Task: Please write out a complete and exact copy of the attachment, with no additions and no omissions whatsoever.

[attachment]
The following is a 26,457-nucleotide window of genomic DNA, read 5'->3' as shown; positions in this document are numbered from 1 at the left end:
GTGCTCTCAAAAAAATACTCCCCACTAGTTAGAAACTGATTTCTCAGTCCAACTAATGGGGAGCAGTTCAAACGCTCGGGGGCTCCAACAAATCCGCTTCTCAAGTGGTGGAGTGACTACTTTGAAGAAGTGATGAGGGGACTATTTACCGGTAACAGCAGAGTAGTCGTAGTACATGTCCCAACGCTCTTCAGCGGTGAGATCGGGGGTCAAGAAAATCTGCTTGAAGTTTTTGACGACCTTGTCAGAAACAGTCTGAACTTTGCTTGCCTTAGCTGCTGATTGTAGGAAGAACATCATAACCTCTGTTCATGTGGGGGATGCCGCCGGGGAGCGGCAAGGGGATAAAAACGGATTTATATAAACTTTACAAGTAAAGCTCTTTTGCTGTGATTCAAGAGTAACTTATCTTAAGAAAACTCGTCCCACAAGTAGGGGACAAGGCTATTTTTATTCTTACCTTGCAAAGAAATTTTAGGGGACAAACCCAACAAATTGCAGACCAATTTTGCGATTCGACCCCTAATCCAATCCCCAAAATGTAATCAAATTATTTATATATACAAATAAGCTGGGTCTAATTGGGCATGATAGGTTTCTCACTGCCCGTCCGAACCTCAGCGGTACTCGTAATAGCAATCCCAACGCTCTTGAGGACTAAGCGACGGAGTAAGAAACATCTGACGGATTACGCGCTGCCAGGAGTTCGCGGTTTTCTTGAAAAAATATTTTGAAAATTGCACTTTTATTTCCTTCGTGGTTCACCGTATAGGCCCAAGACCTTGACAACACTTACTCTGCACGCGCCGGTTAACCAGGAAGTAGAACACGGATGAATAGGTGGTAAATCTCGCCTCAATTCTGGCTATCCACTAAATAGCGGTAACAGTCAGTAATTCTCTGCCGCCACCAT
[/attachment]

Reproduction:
The following is a 26,457-nucleotide window of genomic DNA, read 5'->3' as shown; positions in this document are numbered from 1 at the left end:
GTGCTCTCAAAAAAATACTCCCCACTAGTTAGAAACTGATTTCTCAGTCCAACTAATGGGGAGCAGTTCAAACGCTCGGGGGCTCCAACAAATCCGCTTCTCAAGTGGTGGAGTGACTACTTTGAAGAAGTGATGAGGGGACTATTTACCGGTAACAGCAGAGTAGTCGTAGTACATGTCCCAACGCTCTTCAGCGGTGAGATCGGGGGTCAAGAAAATCTGCTTGAAGTTTTTGACGACCTTGTCAGAAACAGTCTGAACTTTGCTTGCCTTAGCTGCTGATTGTAGGAAGAACATCATAACCTCTGTTCATGTGGGGGATGCCGCCGGGGAGCGGCAAGGGGATAAAAACGGATTTATATAAACTTTACAAGTAAAGCTCTTTTGCTGTGATTCAAGAGTAACTTATCTTAAGAAAACTCGTCCCACAAGTAGGGGACAAGGCTATTTTTATTCTTACCTTGCAAAGAAATTTTAGGGGACAAACCCAACAAATTGCAGACCAATTTTGCGATTCGACCCCTAATCCAATCCCCAAAATGTAATCAAATTATTTATATATACAAATAAGCTGGGTCTAATTGGGCATGATAGGTTTCTCACTGCCCGTCCGAACCTCAGCGGTACTCGTAATAGCAATCCCAACGCTCTTGAGGACTAAGCGACGGAGTAAGAAACATCTGACGGATTACGCGCTGCCAGGAGTTCGCGGTTTTCTTGAAAAAATATTTTGAAAATTGCACTTTTATTTCCTTCGTGGTTCACCGTATAGGCCCAAGACCTTGACAACACTTACTCTGCACGCGCCGGTTAACCAGGAAGTAGAACACGGATGAATAGGTGGTAAATCTCGCCTCAATTCTGGCTATCCACTAAATAGCGGTAACAGTCAGTAATTCTCTGCCGCCACCAT